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Anticipating Risks and Organising Risk Regulation

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Bridget M Hutter (ed)
Cambridge University Press (August 2010)

Anticipating risks has become an obsession of the early twenty-first century. Private and public sector organisations increasingly devote resources to risk prevention and contingency planning to manage risk events should they occur.

This book shows how we can organise our social, organisational and regulatory policy systems to cope better with the array of local and transnational risks we regularly encounter. Contributors from a range of disciplines - including finance, history, law, management, political science, social psychology, sociology and disaster studies - consider threats, vulnerabilities and insecurities alongside social and organisational sources of resilience and security. These issues are introduced and discussed through a fascinating and diverse set of topics, including myxomatosis, the 2012 Olympic Games, gene therapy and the recent financial crisis.

This is an important book for academics and policy makers who wish to understand the dilemmas generated in the anticipation and management of risks.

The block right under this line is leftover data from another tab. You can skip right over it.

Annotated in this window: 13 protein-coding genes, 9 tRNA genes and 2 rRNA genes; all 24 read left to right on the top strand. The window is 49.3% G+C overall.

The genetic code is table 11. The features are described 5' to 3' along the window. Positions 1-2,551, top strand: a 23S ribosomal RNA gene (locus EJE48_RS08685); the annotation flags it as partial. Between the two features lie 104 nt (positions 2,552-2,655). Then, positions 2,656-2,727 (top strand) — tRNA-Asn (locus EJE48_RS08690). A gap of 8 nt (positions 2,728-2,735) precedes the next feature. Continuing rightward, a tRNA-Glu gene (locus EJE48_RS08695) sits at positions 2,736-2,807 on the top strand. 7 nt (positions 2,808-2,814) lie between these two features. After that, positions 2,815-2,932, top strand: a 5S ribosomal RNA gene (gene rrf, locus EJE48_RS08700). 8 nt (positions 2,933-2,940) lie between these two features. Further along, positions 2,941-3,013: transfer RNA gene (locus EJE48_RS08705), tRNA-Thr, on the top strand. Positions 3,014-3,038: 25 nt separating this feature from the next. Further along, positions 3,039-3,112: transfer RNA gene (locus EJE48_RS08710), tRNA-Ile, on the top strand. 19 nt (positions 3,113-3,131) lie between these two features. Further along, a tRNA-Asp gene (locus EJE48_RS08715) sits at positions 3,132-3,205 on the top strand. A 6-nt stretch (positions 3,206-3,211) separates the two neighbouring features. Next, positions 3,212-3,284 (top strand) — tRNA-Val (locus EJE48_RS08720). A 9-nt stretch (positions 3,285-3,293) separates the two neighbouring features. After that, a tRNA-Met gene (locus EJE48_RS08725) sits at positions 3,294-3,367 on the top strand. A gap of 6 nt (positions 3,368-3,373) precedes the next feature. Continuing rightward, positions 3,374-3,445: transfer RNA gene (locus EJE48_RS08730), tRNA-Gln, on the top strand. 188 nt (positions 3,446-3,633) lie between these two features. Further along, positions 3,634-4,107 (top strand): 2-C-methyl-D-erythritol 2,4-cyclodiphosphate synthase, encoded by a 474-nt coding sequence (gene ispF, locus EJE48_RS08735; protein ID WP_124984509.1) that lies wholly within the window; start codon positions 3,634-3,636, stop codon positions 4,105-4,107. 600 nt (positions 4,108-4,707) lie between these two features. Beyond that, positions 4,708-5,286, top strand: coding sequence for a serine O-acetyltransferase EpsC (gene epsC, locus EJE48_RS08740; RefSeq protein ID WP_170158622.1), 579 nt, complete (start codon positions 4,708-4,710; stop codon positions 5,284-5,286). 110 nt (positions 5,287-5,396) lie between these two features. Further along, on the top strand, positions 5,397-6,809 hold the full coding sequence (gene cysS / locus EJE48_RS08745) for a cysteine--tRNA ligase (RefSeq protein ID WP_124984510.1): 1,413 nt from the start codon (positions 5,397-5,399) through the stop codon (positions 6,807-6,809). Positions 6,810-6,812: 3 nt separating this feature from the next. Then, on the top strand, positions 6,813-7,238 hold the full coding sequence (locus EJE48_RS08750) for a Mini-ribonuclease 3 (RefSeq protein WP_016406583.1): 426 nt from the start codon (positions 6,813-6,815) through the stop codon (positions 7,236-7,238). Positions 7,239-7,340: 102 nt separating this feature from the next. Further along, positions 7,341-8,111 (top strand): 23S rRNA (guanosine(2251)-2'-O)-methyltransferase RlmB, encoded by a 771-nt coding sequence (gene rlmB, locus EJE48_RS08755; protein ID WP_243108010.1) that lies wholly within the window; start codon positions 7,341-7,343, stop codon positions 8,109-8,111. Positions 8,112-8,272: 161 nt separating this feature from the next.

• Bridget Hutter is Professor of Risk Regulation and Director of the Centre for Analysis of Risk and Regulation (CARR) at LSE.

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Advance praise: 'The semantics of risk is suddenly everywhere. More than ever there is an urgent need for clarification, professional engagement and sensitivity for the multi-faceted nature of the dilemmas surrounding risk regulation. This is exactly what Anticipating Risks and Organizing Risk Regulation offers the reader. I learnt a lot.'
Ulrich Beck, Ludwig-Maximilian University, Munich and London School of Economics and Political Science

Advance praise: 'This book, edited by one of the leading scholars of risk and regulation, moves us forward from the retrospective analysis of things gone wrong to anticipate new risks in a global world. The compelling examples of risk regulation and the complexity of regulatory effects are a crucial reality check for theorists, researchers, and regulators alike.'
Diane Vaughan, Columbia University

Anticipating Risks and Organising Risk Regulation